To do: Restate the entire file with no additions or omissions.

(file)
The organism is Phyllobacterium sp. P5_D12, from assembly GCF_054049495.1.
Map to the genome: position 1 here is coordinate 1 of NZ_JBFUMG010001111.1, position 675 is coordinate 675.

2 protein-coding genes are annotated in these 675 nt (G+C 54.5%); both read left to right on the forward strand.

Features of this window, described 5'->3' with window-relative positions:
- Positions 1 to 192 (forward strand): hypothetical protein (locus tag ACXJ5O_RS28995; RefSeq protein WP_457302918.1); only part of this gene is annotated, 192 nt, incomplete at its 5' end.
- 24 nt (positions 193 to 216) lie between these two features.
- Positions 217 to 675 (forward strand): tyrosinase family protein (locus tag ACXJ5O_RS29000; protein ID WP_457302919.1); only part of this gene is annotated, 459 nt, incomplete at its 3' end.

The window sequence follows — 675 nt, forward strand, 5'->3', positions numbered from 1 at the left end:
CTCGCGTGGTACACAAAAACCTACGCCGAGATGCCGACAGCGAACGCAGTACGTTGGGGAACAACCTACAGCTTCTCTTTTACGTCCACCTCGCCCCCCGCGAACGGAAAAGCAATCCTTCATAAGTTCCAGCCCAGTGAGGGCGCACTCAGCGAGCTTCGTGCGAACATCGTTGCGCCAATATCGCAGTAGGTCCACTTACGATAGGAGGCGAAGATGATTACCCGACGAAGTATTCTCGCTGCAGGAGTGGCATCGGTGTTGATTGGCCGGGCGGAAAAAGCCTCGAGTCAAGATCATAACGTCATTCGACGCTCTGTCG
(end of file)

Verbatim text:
The organism is Phyllobacterium sp. P5_D12, from assembly GCF_054049495.1.
Map to the genome: position 1 here is coordinate 1 of NZ_JBFUMG010001111.1, position 675 is coordinate 675.

2 protein-coding genes are annotated in these 675 nt (G+C 54.5%); both read left to right on the forward strand.

Features of this window, described 5'->3' with window-relative positions:
- Positions 1 to 192 (forward strand): hypothetical protein (locus tag ACXJ5O_RS28995; RefSeq protein WP_457302918.1); only part of this gene is annotated, 192 nt, incomplete at its 5' end.
- 24 nt (positions 193 to 216) lie between these two features.
- Positions 217 to 675 (forward strand): tyrosinase family protein (locus tag ACXJ5O_RS29000; protein ID WP_457302919.1); only part of this gene is annotated, 459 nt, incomplete at its 3' end.

The window sequence follows — 675 nt, forward strand, 5'->3', positions numbered from 1 at the left end:
CTCGCGTGGTACACAAAAACCTACGCCGAGATGCCGACAGCGAACGCAGTACGTTGGGGAACAACCTACAGCTTCTCTTTTACGTCCACCTCGCCCCCCGCGAACGGAAAAGCAATCCTTCATAAGTTCCAGCCCAGTGAGGGCGCACTCAGCGAGCTTCGTGCGAACATCGTTGCGCCAATATCGCAGTAGGTCCACTTACGATAGGAGGCGAAGATGATTACCCGACGAAGTATTCTCGCTGCAGGAGTGGCATCGGTGTTGATTGGCCGGGCGGAAAAAGCCTCGAGTCAAGATCATAACGTCATTCGACGCTCTGTCG